Getting Started

Precaution or invasion?

Kingston Smith asks whether checking employees’ social media is a sensible precaution or invasion of privacy?

Precaution or invasion?

Do you always check the social media profiles of potential recruits before making an offer?  Would it change your opinion of a new hire if you saw something shocking on their pages?  Would you check a current employee’s pages? And reconsider their future with your company if you did not like what you saw? Would that be fair on the employee?

Social media and its accessibility to current and potential employers is a hot topic at present as people adjust to the potential impact their social media presence may have on future job prospects.

Some would say that the right to privacy should extend to personal pages unrelated to work. Others may argue that anything placed in the public domain, which social media posts most definitely are, is fair game for employers to look at before hiring an employee.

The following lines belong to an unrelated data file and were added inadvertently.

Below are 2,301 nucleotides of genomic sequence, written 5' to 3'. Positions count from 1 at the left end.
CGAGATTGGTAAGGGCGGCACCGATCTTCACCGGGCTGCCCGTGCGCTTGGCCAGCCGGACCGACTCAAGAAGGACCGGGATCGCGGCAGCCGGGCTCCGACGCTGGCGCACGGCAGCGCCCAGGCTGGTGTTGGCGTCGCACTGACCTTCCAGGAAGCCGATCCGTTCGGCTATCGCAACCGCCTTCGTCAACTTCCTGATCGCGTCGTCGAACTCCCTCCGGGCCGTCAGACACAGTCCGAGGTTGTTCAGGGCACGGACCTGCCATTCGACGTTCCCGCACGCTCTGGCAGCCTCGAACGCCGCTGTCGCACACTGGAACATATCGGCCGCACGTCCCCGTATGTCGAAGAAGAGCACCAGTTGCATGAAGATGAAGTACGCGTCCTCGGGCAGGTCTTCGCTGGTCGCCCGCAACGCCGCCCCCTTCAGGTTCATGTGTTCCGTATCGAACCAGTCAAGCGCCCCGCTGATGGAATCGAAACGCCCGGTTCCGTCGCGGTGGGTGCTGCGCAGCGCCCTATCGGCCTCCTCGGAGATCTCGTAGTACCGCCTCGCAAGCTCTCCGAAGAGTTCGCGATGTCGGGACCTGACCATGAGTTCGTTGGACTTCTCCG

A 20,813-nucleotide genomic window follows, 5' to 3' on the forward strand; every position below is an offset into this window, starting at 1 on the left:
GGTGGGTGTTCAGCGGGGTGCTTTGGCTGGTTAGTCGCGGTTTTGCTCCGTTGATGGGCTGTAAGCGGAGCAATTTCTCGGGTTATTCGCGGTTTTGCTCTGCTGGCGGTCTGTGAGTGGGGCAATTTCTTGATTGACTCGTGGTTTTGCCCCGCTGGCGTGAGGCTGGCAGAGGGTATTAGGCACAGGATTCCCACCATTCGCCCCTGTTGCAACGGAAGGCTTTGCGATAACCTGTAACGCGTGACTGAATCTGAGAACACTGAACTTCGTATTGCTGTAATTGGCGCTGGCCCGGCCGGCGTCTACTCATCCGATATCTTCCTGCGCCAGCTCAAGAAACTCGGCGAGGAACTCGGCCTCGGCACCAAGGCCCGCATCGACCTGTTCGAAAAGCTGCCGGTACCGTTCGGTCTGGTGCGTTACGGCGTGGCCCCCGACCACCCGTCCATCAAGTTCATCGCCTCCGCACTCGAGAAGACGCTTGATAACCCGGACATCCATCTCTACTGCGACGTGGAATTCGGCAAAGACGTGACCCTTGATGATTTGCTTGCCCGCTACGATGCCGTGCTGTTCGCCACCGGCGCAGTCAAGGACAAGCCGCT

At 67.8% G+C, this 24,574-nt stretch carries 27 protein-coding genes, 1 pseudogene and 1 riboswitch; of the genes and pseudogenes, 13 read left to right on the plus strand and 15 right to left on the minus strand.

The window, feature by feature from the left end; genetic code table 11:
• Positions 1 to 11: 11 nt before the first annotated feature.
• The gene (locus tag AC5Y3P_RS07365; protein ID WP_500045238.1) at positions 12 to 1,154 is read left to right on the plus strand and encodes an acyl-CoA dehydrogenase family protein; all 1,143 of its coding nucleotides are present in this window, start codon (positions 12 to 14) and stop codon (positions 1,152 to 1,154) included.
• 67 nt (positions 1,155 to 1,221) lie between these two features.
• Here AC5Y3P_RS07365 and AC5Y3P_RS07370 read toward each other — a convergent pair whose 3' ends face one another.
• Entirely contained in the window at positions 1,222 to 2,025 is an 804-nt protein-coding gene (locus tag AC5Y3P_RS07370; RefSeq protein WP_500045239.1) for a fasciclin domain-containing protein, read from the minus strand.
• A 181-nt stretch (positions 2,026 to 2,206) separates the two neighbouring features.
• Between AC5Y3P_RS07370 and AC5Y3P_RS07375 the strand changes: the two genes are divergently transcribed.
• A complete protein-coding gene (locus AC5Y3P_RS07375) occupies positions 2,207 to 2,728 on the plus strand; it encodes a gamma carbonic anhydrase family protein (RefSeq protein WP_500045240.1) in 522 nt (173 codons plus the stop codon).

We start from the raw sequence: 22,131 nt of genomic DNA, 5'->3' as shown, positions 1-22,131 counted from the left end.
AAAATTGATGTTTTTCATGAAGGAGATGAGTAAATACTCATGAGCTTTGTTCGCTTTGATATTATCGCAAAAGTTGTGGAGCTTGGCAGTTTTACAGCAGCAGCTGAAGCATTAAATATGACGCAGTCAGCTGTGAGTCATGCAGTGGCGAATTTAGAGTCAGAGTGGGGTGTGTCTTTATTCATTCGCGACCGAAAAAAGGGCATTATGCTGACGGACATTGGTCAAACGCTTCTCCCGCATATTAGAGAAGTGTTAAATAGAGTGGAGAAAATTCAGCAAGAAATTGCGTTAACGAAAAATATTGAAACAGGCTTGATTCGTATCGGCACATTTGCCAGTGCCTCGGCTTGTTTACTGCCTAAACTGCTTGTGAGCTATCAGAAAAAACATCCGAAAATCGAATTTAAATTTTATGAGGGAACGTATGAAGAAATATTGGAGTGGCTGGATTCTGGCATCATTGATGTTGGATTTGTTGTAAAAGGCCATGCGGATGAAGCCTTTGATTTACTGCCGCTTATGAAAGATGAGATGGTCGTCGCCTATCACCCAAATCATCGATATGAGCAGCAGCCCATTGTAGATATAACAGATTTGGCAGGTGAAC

As an employer, finding controversial postings may naturally influence a decision about making an offer. As long as the decision is not related to any discriminatory reason for not making or retracting an offer then this is, potentially, fair enough.

But what if you find out something about a current employee that you are not happy with – what can you do about it?

It really depends if the information found relates to the individual’s employment and/or could call your organisation into disrepute.

If it does reflect badly on your organisation – e.g. commenting about customers, clients or other employees on publicly viewable pages – then this could be something that should be raised with the employee before requiring them to remove the post from the site. If the matter is serious in nature, or you have evidence that your company’s reputation has been damaged – a customer complaint, for example – you can look to take further disciplinary action.

However, if there is no link to the business it is probably best left in the employee’s private life and not brought up in the work environment.

A note for employees: the safest way to behave online is to expect your boss to see it and post accordingly. Failing that, just do not refer to your employer so your antics cannot be related back to your employment and you should have nothing to worry about!


​The opinions expressed by third parties are their own are not necessarily shared by St. James’s Place Wealth Management.